Once horses have recovered from infection they need to be assessed to ensure they don’t remain as carriers. In carrier horses the bacteria remain dormant in the guttural pouches, not causing disease to the host horse but shedding intermittently making that horse an infection risk to other horses. The best test for this is to insert a small camera via their nose into the guttural pouches and taking a sample of the fluid there. This is a routine procedure but is not cheap due to the time, equipment and personnel needed to perform this, as well as the stringent disinfection of personnel and equipment afterwards. You will only need one negative sample from a guttural pouch wash to determine your horse strangles free. Occasionally it may be necessary to flush the guttural pouches with antibiotics before the infection is cleared. Another method is to take 3 nasal swabs over a 2 week period and culture and look for the DNA, however this is a less accurate test and may result in carriers being missed. You will need all three swabs to come back negative for strangles to be determined strangles free. Once all red and amber horses on the yard have had negative tests you are able to re-open your yard to the public and allow horses to move on and off your yard.


There are several possible complications from strangles infection;

  • Bastard strangles: This is a potentially fatal form of strangles. The infection spreads to lymph nodes in the body creating abscesses within the body.
  • Purpura: This causes bleeding in the gums, mucosa and lungs of horses. It also causes swelling of the distal limbs, under the belly and the muzzle. This is also potentially fatal although treatment can be attempted using high doses of steroid and antibiotics.

Roo is a 7year old pony who presented with a satsuma sized lump under her jaw. She was a little quieter than normal but was eating ok and drinking normally. When examined she was very slightly reluctant when her lump was palpated and she had a very slightly increased temperature of 38.7degrees. Strangles was discussed as a possibility and we decided to take a sample of pus out of the abscess to test for the bacteria. The skin over the lump was clipped and cleaned to be sterile to avoid any contamination of the sample. A needle was then put into the abscess and the pus that came out was collected onto a swab and sent to the lab.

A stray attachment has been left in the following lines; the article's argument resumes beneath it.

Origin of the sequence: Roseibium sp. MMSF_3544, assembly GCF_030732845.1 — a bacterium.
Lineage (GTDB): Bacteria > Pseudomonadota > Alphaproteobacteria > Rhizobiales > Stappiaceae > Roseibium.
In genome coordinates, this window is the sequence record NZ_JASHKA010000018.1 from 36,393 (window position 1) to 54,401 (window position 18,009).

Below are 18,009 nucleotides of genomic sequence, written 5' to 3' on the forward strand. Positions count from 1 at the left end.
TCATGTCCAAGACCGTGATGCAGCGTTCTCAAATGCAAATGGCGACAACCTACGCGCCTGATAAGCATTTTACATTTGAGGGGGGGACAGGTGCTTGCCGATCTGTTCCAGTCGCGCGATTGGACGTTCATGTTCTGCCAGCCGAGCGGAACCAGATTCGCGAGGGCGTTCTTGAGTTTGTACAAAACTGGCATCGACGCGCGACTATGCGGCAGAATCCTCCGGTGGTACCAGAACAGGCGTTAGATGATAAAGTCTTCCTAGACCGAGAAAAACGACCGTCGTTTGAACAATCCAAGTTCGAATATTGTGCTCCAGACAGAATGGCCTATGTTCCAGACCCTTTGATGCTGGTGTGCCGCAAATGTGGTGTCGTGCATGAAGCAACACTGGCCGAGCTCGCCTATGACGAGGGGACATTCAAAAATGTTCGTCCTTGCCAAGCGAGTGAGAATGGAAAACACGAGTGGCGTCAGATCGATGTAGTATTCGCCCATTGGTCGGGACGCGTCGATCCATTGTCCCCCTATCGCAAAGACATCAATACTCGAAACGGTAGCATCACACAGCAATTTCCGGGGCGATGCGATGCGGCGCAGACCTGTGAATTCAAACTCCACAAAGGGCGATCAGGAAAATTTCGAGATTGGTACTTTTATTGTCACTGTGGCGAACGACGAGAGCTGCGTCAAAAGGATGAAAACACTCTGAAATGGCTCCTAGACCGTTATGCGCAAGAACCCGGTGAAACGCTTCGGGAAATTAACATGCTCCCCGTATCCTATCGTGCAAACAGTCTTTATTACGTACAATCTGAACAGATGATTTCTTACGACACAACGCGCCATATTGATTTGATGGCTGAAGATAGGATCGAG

While we waited for the lab to send us results Roo was isolated from the other horses and her vigilant owner put footbaths and hand washes outside every stable.

The swab came back positive for strangles and Roo was isolated to a field far away from the stable block. Her owner made sure she changed and showered after every visit to see Roo. She checked her other horses for a high temperature twice a day for 21days until the incubation period of the infection was over. She disinfected everything Roo had been in contact with, the stable, tack and brushes included.

Once Roo had been clear of any clinical signs for three weeks we went and performed a guttural pouch wash. We put a small camera up her nose and into her guttural pouches. We put 50ml of sterile saline solution in to wash round the pouch and then took it back out again to send off to see if there was any bacteria left in the guttural pouches. Unfortunately this sample came back positive! Although she had no clinical signs she was still a carrier and was still an infection risk to the other horses on the yard! She continued in isolation for another 3weeks. At this point we went back again to perform another guttural pouch wash. This time, in addition to collecting samples we put penicillin antibiotics into each pouch to make sure, even if this sample came back positive, the existing bacteria in the pouches would be killed.

The second sample came back negative! Roo is now happily back with the other horses on the yard.